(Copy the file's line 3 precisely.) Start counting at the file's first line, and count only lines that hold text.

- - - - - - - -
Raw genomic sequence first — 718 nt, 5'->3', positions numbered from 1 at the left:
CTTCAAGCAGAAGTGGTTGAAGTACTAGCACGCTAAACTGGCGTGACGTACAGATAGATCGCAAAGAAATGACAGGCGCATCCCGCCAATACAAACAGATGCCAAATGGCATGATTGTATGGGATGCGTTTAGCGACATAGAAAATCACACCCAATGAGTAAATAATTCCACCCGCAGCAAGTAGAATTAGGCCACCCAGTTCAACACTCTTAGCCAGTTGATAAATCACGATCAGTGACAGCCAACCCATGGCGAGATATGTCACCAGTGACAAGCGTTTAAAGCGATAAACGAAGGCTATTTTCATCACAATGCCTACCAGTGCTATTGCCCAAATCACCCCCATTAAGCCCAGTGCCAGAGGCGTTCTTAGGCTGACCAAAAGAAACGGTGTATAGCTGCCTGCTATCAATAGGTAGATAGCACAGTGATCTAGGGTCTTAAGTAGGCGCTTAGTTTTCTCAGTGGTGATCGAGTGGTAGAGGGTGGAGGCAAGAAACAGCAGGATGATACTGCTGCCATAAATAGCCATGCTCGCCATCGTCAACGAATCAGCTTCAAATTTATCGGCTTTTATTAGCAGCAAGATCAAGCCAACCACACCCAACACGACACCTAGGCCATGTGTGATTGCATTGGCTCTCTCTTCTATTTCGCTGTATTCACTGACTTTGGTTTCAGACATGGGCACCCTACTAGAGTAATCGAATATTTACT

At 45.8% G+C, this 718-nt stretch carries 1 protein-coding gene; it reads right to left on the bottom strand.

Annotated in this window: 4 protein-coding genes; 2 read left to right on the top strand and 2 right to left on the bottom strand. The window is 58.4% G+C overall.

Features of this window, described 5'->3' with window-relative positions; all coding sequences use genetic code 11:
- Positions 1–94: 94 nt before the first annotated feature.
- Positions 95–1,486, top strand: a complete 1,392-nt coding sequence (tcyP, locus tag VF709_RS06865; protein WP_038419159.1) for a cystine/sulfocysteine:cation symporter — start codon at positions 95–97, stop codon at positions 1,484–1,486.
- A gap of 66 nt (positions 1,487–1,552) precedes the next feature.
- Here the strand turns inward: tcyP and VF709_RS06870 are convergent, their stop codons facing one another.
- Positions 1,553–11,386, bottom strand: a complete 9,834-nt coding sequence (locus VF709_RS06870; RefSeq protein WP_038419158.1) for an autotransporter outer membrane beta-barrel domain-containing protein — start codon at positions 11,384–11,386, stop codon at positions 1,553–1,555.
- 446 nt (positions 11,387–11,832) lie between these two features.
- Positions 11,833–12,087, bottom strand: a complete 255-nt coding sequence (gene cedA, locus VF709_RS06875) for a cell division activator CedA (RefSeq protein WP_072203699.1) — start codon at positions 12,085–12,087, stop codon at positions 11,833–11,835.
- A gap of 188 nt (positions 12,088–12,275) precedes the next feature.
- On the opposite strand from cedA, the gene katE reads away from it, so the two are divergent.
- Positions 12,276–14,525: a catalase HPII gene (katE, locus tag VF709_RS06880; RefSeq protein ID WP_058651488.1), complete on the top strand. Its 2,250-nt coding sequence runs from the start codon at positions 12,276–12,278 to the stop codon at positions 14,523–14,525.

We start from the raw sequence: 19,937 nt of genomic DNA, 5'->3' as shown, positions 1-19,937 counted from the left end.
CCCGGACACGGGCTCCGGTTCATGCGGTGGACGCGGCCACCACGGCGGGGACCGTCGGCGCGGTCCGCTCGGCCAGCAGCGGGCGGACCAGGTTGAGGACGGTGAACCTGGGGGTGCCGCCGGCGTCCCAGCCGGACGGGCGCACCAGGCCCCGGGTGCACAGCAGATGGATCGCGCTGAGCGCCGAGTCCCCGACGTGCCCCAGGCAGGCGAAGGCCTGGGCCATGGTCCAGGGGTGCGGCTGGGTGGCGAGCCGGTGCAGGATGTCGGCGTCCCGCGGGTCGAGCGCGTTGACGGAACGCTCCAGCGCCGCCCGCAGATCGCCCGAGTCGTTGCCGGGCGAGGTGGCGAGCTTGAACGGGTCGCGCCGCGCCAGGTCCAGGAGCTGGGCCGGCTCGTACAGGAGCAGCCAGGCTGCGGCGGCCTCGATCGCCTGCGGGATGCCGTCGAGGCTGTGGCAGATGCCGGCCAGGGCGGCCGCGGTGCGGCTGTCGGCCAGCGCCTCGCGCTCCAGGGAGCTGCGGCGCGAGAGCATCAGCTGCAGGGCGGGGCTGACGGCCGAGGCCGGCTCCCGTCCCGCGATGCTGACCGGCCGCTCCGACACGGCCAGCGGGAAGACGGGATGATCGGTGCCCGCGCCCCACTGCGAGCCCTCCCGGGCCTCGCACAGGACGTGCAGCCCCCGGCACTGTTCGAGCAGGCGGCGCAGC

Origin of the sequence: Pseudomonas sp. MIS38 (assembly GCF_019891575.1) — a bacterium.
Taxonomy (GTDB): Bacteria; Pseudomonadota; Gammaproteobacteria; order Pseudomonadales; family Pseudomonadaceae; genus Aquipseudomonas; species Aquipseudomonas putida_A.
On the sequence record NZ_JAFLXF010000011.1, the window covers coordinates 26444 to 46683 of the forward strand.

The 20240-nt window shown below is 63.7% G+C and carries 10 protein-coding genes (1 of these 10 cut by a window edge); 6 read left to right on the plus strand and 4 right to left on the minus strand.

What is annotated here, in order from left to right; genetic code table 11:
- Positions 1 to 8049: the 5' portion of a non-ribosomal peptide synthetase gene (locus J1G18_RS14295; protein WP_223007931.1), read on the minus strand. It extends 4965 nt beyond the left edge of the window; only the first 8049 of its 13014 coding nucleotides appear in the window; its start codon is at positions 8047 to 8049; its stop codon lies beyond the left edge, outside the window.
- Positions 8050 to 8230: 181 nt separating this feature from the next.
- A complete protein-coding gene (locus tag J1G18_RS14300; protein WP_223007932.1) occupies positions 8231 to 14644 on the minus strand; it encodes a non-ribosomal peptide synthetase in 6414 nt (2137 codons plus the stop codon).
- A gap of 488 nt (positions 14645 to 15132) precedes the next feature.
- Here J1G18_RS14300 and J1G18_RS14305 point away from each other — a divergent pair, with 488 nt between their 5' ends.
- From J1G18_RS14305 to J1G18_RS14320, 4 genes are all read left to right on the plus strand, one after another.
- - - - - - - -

At 45.8% G+C, this 718-nt stretch carries 1 protein-coding gene; it reads right to left on the bottom strand.